They’re b-a-c-k, the Russians that is, messing around with the midterms, practicing for the big show in 2020. Social media is the target, again, of course, and to prove it’s doing something meaningful Facebook has set aside a broom closet with fewer people than it takes to run a shift at Starbucks to catch the trolls. That’ll work, and if you can’t trust Facebook who can you trust? Turns out, shock of shocks, it’s Vladimir Putin.
Over the next several weeks, Americans will be going to the polls in the most eagerly anticipated and consequential mid-term election in our nation’s history. Voters will decide whether to continue the President’s agenda which includes cutting regulations and taxes, boosting our military, renegotiating our trade deals, and focusing on border security.
The US mid-terms elections are less than three weeks away. The control of Congress and the future of the Trump presidency is in the balance. The President has hit the campaign road telling the crowd that the election is basically about him, although, in an AP interview, he said that should Republicans lose the House, he should not be faulted.
At this moment, it appears to many observers that the Republicans will keep their margin in the US Senate, possibly adding to their margins. The numbers just look overwhelming for the Democrats to essentially run the house, so to speak, in order to win. The possibility that they can pull off a Trump-like sweep at the last moment of states expected to lose probably is too much against the odds.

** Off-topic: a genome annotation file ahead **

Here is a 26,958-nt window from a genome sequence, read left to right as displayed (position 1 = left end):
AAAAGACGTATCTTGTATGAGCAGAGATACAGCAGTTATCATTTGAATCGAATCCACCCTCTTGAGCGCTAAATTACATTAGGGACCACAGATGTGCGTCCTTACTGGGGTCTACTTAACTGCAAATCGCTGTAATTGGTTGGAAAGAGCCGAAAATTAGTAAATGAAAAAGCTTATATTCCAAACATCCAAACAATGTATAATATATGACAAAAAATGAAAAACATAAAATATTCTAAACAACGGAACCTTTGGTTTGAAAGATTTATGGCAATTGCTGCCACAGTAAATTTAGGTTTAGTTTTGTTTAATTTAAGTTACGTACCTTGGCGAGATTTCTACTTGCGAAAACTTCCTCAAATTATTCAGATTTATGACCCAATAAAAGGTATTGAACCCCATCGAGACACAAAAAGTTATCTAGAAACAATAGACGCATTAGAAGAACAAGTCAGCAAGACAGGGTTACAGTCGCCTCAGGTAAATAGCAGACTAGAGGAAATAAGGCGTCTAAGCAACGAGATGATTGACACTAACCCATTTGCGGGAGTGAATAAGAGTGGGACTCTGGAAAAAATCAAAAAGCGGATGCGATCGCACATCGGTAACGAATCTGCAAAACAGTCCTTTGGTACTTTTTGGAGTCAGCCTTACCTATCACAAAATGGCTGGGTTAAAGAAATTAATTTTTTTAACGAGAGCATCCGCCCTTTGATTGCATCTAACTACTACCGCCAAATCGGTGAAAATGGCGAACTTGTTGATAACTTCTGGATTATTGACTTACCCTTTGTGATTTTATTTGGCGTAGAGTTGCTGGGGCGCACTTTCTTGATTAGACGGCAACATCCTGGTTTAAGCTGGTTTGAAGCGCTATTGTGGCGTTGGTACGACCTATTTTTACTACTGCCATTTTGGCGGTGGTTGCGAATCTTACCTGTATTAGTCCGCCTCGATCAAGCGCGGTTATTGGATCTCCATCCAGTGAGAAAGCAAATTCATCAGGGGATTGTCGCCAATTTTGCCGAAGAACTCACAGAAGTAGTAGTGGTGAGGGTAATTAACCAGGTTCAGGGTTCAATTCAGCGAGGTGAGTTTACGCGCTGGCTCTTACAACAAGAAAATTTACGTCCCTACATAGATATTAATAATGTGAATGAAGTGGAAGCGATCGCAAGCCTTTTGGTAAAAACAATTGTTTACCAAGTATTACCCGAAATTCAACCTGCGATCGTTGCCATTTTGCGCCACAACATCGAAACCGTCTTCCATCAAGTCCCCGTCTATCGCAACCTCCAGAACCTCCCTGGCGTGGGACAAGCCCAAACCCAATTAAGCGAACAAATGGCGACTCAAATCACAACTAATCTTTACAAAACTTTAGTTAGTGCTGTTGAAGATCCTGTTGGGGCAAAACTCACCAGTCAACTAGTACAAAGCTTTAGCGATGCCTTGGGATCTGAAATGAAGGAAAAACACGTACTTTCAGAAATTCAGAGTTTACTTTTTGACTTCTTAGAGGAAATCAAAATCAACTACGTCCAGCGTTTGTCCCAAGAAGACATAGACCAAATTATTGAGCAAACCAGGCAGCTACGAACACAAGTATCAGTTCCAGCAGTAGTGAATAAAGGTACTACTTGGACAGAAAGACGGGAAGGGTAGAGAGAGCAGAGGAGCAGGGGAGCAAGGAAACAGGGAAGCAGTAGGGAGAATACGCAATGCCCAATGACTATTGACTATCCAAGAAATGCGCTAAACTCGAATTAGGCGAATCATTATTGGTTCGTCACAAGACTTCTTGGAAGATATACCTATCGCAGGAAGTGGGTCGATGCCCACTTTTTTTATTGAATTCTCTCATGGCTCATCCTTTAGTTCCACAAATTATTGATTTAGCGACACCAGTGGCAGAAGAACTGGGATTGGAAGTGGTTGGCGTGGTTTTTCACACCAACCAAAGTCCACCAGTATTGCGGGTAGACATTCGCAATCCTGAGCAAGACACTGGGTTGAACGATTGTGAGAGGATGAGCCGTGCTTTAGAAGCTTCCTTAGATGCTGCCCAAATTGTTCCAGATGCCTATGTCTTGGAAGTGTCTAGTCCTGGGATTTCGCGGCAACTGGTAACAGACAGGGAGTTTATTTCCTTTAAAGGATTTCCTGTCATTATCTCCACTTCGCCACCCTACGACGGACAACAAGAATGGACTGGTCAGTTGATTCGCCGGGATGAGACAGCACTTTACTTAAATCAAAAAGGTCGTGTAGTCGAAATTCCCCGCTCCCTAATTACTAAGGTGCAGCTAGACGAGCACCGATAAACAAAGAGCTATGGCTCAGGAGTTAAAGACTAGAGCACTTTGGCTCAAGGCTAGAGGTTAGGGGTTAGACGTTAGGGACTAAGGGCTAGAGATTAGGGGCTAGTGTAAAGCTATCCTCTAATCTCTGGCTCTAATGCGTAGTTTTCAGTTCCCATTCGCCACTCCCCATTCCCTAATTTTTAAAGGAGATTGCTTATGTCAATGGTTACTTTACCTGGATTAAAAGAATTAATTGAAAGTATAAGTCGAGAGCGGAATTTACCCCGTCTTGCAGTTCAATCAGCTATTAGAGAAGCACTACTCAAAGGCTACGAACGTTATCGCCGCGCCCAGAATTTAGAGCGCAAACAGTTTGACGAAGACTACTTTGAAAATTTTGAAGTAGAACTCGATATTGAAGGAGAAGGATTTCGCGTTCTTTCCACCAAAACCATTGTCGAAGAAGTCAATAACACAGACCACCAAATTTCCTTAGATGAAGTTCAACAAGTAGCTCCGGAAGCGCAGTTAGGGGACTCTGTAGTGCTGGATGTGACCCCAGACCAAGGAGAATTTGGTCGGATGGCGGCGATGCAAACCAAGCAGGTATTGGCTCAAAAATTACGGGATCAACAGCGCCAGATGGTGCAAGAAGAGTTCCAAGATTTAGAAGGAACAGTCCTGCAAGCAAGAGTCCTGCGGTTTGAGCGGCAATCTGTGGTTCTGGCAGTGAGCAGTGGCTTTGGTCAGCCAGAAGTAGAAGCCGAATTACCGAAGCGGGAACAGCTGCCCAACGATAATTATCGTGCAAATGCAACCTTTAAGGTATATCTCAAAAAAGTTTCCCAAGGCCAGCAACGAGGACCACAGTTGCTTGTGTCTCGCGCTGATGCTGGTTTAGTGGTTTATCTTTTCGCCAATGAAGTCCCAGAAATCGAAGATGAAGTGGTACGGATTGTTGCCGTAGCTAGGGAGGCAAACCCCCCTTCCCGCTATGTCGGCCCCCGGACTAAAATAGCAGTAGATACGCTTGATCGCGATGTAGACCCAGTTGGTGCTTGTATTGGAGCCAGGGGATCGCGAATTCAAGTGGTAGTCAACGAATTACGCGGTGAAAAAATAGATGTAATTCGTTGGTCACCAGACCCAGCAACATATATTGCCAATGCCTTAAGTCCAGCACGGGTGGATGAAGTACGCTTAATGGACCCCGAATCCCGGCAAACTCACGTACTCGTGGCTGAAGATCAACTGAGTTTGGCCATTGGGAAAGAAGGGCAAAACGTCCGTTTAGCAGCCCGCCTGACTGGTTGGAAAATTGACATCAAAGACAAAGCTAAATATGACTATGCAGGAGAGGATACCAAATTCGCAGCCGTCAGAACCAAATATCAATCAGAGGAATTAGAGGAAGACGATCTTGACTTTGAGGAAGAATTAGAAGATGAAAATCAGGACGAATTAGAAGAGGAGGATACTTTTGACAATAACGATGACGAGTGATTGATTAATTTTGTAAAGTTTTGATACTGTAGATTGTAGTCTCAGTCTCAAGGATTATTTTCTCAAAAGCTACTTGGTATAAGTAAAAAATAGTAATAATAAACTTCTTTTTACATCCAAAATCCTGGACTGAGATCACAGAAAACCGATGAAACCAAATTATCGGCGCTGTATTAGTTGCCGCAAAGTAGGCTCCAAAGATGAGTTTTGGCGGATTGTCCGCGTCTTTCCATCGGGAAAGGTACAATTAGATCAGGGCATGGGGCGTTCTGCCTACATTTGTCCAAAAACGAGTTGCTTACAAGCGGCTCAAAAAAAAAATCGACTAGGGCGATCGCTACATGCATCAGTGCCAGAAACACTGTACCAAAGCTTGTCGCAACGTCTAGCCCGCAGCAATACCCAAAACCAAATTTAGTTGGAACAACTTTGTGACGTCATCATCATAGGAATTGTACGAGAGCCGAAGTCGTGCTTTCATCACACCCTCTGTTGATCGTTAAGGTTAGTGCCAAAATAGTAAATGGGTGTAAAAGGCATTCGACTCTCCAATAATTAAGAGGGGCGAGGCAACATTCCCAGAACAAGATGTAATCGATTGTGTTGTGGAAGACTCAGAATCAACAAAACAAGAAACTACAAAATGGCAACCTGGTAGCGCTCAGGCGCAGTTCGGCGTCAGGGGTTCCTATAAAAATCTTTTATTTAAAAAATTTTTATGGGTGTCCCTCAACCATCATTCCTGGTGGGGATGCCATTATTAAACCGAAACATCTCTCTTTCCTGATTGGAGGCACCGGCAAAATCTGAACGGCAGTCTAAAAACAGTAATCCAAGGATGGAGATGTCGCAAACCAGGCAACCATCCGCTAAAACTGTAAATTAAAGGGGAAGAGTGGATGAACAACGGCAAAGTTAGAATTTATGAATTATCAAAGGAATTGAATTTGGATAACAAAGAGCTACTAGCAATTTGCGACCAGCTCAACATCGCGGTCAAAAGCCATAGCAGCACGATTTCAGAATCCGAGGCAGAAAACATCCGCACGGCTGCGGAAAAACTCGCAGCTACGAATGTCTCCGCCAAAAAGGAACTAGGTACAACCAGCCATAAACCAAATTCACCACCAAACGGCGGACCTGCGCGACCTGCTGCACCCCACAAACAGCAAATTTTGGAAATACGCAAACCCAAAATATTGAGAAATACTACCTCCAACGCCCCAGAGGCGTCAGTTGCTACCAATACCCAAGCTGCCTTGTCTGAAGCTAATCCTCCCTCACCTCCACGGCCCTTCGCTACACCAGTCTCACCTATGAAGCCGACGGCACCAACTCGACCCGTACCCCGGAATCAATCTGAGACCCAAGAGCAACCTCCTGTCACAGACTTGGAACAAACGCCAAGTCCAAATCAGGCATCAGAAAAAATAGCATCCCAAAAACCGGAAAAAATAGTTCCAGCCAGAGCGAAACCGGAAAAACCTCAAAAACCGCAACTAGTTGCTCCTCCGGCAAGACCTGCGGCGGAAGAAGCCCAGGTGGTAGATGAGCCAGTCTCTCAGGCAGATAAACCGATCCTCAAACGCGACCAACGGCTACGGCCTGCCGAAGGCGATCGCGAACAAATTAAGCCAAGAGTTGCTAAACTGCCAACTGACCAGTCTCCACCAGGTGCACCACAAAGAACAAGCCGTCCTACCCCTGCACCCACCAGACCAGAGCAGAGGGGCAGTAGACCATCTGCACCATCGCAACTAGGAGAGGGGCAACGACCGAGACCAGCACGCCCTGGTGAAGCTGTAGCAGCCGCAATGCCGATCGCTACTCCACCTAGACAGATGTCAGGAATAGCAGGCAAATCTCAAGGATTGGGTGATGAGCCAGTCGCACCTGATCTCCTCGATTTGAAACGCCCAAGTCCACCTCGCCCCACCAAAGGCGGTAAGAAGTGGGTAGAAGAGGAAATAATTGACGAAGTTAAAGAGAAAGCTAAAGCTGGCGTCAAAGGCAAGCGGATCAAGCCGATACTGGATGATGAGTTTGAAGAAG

Fourteen years ago this week, Derrick Todd Lee received the death penalty in Louisiana. He was the state’s most notorious and prolific serial killer. I was there in the courtroom when the verdict was handed down.
It was a cool Tuesday evening, and I was leaving a reception for former congressman Billy Tauzin at the Old State capital in downtown Baton Rouge. Billy and I had fought many battles together when we both served in the Louisiana legislature back in the 1970s. He had fought and won a separate confrontation with cancer, and a number of Billy’s friends all turned out to celebrate a full life he had led.
According to Bloomberg, the end might be near.
The publication reported today that "Special Counsel Robert Mueller is expected to issue findings on core aspects of his Russia probe soon after the November midterm elections as he faces intensifying pressure to produce more indictments or shut down his investigation, according to two U.S. officials".
New Orleans, one of the top winter wonderlands, worldwide?
Sounds like a tourism snowjob if i ever heard one. But wait. In one great sense, It's true.
Today, Gov. John Bel Edwards joined Dept. of Transportation and Development Sec. Shawn D. Wilson Ph.D. and numerous local and state leaders for a ribbon cutting to celebrate the official opening of the I-49 North Segment K Phase 2 project in Shreveport. The $142 million project that began in 2014 creates a new interstate interchange with I-220. It also puts into place another segment of the nearly 40-mile I-49 corridor in northwest Louisiana. The total project cost from the Arkansas state line to I-220 is approximately $650 million.